Bear Island (Lake Winnipesaukee)

From Wikipedia, the free encyclopedia
Jump to: navigation, search

Coordinates: 43°38′19″N 71°24′0″W / 43.63861°N 71.40000°W / 43.63861; -71.40000 Bear Island is the second largest of the 258 islands[1] in Lake Winnipesaukee in New Hampshire, United States. In the summer it is accessible only by boat because it is not connected to the mainland via a bridge. In the winter it can be reached by crossing the frozen lake, including by snowmobile. According to the Lake Winnipesaukee Historical Society, the island got its name when a few hunters along with a few members of the Pennacook tribe were sent to survey the island. However, they encountered a few bears, which they decided to hunt. Originally the island was named "Big Bear Island", which was later shortened to "Bear Island" when the island was annexed by the town of Meredith in 1799. [2]

Topography[edit]

Bear island is located east of Meredith Neck in Lake Winnipesaukee. Its nearest point to the mainland is about 1,200 feet (370 m) off the southern end of Meredith Neck, while most of the island is 0.5 to 1.0 mile (0.8 to 1.6 km) out into the lake. The island is 3 miles (5 km) in length with about 8.5 miles (13.7 km) of shoreline. The island is divided roughly into two land regions by The Carry, a narrow section in the middle of the island, legendarily named for the practice of carrying one's canoe to reach the other side of the island. Each of the two halves of the island rise some hundred-and-a-half feet above the surface of the surrounding lake. The whole island is generally forested. The shoreline is lined with seasonal cottages, with the exceptions of the summer camps described below. The majority of the interior land is placed into conservation. Walking trails abound. As the rocky soil was once farmed, a number of stone walls cross the island.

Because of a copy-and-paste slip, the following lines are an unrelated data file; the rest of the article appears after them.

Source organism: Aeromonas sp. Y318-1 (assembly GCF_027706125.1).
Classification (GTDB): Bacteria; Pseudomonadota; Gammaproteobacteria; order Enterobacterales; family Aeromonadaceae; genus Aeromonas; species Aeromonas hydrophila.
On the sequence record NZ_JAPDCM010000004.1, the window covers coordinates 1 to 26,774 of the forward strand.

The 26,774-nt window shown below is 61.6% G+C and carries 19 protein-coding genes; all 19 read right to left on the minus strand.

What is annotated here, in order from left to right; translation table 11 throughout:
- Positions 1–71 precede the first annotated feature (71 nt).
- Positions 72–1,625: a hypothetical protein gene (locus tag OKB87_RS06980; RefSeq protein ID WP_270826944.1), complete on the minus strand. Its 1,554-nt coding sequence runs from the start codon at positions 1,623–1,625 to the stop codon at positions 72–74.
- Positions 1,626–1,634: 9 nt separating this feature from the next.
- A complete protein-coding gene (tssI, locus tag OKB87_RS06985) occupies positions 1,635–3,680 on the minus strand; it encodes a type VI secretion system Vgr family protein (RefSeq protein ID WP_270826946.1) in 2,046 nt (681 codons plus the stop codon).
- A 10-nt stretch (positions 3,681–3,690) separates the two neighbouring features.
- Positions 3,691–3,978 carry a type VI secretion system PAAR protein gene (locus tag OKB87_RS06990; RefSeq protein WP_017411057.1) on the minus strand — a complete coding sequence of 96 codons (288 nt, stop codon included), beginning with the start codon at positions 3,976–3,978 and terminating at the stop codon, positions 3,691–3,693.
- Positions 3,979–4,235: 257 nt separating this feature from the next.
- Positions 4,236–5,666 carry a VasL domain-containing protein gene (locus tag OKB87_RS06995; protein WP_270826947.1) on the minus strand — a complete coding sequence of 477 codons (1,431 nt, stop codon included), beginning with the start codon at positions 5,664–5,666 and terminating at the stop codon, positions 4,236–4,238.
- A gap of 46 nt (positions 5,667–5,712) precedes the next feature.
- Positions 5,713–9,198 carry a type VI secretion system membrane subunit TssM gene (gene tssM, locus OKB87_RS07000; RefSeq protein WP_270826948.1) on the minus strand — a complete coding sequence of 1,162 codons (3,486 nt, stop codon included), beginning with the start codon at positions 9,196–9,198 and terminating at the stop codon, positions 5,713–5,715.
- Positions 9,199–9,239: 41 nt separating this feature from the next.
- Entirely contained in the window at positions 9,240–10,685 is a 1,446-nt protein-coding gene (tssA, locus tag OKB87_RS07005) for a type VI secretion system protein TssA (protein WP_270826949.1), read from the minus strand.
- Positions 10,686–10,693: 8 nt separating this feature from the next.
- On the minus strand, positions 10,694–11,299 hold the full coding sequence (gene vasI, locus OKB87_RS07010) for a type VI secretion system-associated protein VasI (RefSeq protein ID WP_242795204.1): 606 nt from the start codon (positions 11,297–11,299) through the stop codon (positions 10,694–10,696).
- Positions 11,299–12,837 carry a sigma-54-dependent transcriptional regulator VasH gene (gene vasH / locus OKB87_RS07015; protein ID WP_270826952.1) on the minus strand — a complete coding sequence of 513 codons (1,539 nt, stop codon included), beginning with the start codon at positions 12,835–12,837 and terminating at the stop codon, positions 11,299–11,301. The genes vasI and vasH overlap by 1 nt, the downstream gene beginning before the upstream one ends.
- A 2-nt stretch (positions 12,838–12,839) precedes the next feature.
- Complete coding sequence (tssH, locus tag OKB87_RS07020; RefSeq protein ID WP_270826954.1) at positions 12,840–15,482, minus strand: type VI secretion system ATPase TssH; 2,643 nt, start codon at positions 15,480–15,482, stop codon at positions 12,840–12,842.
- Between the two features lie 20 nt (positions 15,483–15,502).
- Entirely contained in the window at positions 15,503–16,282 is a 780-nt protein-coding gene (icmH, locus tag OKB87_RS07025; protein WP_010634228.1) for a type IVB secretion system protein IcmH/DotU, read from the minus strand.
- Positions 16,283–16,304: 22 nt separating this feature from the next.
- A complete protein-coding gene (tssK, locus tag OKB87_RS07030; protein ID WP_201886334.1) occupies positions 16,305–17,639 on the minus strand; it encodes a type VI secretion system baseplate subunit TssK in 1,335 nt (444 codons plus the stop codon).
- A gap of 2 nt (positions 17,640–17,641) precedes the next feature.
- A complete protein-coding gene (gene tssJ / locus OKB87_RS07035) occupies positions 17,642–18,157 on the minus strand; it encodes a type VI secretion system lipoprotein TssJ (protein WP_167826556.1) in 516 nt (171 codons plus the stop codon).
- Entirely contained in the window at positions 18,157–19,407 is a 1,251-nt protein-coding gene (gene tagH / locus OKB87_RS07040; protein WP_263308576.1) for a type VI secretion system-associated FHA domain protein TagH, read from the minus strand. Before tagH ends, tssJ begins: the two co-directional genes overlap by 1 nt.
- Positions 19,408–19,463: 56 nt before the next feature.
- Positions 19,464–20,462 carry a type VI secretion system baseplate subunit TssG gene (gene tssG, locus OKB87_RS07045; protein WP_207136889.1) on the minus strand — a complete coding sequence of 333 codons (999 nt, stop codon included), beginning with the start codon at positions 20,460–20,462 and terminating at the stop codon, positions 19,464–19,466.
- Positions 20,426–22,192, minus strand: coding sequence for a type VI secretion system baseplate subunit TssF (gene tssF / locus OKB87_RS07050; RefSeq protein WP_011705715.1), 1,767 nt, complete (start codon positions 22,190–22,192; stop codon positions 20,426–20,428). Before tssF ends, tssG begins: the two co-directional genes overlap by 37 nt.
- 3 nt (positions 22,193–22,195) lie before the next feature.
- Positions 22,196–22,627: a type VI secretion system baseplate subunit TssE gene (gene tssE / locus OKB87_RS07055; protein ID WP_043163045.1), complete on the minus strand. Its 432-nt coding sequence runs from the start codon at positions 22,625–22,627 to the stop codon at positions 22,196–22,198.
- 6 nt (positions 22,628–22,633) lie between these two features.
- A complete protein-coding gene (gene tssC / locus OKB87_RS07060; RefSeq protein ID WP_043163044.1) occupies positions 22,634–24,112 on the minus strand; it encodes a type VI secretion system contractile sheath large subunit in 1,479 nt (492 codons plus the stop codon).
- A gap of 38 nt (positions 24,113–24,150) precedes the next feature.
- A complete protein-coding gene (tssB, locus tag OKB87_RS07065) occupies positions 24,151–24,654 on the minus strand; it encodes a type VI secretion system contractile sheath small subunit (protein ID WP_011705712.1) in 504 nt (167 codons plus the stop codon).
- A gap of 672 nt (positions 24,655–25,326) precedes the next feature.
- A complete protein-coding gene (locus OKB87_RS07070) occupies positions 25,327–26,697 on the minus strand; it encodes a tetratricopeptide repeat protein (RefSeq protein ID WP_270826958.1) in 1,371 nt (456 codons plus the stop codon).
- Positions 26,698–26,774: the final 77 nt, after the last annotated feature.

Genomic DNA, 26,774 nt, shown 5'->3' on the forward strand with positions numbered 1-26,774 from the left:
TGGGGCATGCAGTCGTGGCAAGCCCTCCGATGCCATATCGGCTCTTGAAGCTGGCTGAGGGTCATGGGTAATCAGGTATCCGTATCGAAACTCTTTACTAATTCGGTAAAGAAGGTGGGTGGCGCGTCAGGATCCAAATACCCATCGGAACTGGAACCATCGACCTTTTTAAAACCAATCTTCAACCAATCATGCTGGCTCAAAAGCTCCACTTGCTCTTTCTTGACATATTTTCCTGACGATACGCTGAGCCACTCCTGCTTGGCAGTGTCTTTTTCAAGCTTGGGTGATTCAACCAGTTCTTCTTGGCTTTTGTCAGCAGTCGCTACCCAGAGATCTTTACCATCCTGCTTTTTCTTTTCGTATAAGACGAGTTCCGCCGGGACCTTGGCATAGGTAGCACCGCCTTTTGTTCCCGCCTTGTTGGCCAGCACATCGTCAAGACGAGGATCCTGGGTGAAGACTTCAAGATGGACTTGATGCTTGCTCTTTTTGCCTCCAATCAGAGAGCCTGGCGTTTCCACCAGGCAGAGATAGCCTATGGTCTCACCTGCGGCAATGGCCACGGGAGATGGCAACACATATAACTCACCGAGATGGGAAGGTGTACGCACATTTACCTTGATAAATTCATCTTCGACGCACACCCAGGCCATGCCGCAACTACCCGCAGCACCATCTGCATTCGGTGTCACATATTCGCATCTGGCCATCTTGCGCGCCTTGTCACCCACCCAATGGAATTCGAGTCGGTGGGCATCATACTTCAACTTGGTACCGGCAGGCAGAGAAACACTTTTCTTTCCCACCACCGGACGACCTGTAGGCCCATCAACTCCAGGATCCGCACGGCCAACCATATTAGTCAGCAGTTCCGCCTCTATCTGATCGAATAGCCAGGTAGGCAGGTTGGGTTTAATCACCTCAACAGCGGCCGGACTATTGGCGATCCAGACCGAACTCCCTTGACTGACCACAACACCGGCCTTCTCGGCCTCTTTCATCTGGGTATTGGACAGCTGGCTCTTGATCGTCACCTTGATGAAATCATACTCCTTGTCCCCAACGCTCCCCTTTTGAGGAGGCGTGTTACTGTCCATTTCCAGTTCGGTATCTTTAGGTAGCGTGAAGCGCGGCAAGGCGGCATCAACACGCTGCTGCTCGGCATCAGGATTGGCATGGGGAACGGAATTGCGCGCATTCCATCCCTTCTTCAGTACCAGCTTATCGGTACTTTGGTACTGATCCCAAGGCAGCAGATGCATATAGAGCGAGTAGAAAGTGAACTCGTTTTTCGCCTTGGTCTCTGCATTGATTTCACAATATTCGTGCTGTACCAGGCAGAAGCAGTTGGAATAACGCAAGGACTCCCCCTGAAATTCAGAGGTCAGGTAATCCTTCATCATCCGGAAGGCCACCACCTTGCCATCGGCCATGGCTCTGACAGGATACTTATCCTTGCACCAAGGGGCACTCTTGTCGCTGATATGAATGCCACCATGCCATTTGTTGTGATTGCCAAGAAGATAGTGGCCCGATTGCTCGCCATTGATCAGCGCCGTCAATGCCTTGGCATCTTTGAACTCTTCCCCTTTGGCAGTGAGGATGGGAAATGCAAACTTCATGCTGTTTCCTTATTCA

St. John's[edit]

A non-demoninational church provides ecumenical services to support the religious needs of the scattered island population. The church was established in 1927, built around a circa 1900 observation tower. Services are summer Sundays at 10:00. http://stjohnsonthelake.org/[3]

Summer camps[edit]

The island houses two YMCA summer camps, one for boys and one for girls. The boys' camp is called Camp Lawrence, and its sister camp is called Camp Nokomis. Both are sponsored by the Bear Island Camps Association under the direction of the Merrimack Valley YMCA.

References[edit]